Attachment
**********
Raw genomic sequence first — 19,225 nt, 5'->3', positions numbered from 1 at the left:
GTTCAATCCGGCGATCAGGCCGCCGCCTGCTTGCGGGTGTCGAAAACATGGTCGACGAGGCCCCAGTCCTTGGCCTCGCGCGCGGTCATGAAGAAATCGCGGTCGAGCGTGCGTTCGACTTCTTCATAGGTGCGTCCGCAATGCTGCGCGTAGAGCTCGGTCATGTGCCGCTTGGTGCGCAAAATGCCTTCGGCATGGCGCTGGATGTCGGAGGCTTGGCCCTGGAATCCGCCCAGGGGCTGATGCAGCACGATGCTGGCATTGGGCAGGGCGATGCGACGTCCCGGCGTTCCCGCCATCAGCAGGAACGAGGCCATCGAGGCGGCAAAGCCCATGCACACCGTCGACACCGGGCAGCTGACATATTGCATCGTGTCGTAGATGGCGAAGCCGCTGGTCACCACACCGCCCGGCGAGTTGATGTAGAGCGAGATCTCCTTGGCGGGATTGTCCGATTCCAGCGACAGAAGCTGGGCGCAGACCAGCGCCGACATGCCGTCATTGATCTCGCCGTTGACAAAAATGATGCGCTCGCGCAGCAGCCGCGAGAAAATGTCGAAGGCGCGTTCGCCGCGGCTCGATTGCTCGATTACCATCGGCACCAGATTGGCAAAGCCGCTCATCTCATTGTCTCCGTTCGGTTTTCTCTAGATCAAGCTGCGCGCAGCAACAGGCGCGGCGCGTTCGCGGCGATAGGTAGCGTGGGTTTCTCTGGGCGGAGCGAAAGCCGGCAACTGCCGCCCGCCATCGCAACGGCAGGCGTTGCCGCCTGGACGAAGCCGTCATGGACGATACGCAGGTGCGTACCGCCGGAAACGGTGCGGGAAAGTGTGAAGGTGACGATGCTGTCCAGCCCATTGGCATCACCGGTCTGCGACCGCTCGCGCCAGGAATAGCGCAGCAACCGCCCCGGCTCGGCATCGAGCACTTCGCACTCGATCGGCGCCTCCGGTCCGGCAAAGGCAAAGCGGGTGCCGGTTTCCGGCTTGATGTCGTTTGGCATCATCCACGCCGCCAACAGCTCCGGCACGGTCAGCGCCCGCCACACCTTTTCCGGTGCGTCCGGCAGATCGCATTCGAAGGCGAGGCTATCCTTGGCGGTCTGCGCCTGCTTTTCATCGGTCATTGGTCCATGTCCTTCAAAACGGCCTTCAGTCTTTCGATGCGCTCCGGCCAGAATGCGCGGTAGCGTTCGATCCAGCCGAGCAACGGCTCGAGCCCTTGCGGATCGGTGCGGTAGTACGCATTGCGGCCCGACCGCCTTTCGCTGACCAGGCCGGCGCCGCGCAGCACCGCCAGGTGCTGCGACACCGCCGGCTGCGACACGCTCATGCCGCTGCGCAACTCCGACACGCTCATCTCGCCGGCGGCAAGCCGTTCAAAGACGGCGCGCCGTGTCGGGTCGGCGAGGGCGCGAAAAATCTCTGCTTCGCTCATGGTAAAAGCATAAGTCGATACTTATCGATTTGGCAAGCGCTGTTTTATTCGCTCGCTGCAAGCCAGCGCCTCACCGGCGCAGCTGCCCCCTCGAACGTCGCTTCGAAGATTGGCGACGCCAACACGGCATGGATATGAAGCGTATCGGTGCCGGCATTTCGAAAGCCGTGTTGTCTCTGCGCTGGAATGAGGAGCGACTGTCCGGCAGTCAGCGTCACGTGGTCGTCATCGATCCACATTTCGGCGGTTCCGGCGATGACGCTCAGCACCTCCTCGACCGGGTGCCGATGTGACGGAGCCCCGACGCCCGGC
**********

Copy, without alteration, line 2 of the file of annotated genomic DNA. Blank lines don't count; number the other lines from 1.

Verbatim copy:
GTTCAATCCGGCGATCAGGCCGCCGCCTGCTTGCGGGTGTCGAAAACATGGTCGACGAGGCCCCAGTCCTTGGCCTCGCGCGCGGTCATGAAGAAATCGCGGTCGAGCGTGCGTTCGACTTCTTCATAGGTGCGTCCGCAATGCTGCGCGTAGAGCTCGGTCATGTGCCGCTTGGTGCGCAAAATGCCTTCGGCATGGCGCTGGATGTCGGAGGCTTGGCCCTGGAATCCGCCCAGGGGCTGATGCAGCACGATGCTGGCATTGGGCAGGGCGATGCGACGTCCCGGCGTTCCCGCCATCAGCAGGAACGAGGCCATCGAGGCGGCAAAGCCCATGCACACCGTCGACACCGGGCAGCTGACATATTGCATCGTGTCGTAGATGGCGAAGCCGCTGGTCACCACACCGCCCGGCGAGTTGATGTAGAGCGAGATCTCCTTGGCGGGATTGTCCGATTCCAGCGACAGAAGCTGGGCGCAGACCAGCGCCGACATGCCGTCATTGATCTCGCCGTTGACAAAAATGATGCGCTCGCGCAGCAGCCGCGAGAAAATGTCGAAGGCGCGTTCGCCGCGGCTCGATTGCTCGATTACCATCGGCACCAGATTGGCAAAGCCGCTCATCTCATTGTCTCCGTTCGGTTTTCTCTAGATCAAGCTGCGCGCAGCAACAGGCGCGGCGCGTTCGCGGCGATAGGTAGCGTGGGTTTCTCTGGGCGGAGCGAAAGCCGGCAACTGCCGCCCGCCATCGCAACGGCAGGCGTTGCCGCCTGGACGAAGCCGTCATGGACGATACGCAGGTGCGTACCGCCGGAAACGGTGCGGGAAAGTGTGAAGGTGACGATGCTGTCCAGCCCATTGGCATCACCGGTCTGCGACCGCTCGCGCCAGGAATAGCGCAGCAACCGCCCCGGCTCGGCATCGAGCACTTCGCACTCGATCGGCGCCTCCGGTCCGGCAAAGGCAAAGCGGGTGCCGGTTTCCGGCTTGATGTCGTTTGGCATCATCCACGCCGCCAACAGCTCCGGCACGGTCAGCGCCCGCCACACCTTTTCCGGTGCGTCCGGCAGATCGCATTCGAAGGCGAGGCTATCCTTGGCGGTCTGCGCCTGCTTTTCATCGGTCATTGGTCCATGTCCTTCAAAACGGCCTTCAGTCTTTCGATGCGCTCCGGCCAGAATGCGCGGTAGCGTTCGATCCAGCCGAGCAACGGCTCGAGCCCTTGCGGATCGGTGCGGTAGTACGCATTGCGGCCCGACCGCCTTTCGCTGACCAGGCCGGCGCCGCGCAGCACCGCCAGGTGCTGCGACACCGCCGGCTGCGACACGCTCATGCCGCTGCGCAACTCCGACACGCTCATCTCGCCGGCGGCAAGCCGTTCAAAGACGGCGCGCCGTGTCGGGTCGGCGAGGGCGCGAAAAATCTCTGCTTCGCTCATGGTAAAAGCATAAGTCGATACTTATCGATTTGGCAAGCGCTGTTTTATTCGCTCGCTGCAAGCCAGCGCCTCACCGGCGCAGCTGCCCCCTCGAACGTCGCTTCGAAGATTGGCGACGCCAACACGGCATGGATATGAAGCGTATCGGTGCCGGCATTTCGAAAGCCGTGTTGTCTCTGCGCTGGAATGAGGAGCGACTGTCCGGCAGTCAGCGTCACGTGGTCGTCATCGATCCACATTTCGGCGGTTCCGGCGATGACGCTCAGCACCTCCTCGACCGGGTGCCGATGTGACGGAGCCCCGACGCCCGGC